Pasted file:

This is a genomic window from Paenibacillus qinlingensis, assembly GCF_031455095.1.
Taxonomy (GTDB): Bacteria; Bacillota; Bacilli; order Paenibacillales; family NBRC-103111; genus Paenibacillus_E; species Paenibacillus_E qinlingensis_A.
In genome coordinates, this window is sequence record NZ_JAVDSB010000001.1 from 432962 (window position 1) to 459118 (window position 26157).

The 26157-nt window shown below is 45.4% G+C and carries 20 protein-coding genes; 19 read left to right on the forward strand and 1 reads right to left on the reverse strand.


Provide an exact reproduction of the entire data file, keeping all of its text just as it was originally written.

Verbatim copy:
This is a genomic window from Paenibacillus qinlingensis, assembly GCF_031455095.1.
Taxonomy (GTDB): Bacteria; Bacillota; Bacilli; order Paenibacillales; family NBRC-103111; genus Paenibacillus_E; species Paenibacillus_E qinlingensis_A.
In genome coordinates, this window is sequence record NZ_JAVDSB010000001.1 from 432962 (window position 1) to 459118 (window position 26157).

The 26157-nt window shown below is 45.4% G+C and carries 20 protein-coding genes; 19 read left to right on the forward strand and 1 reads right to left on the reverse strand.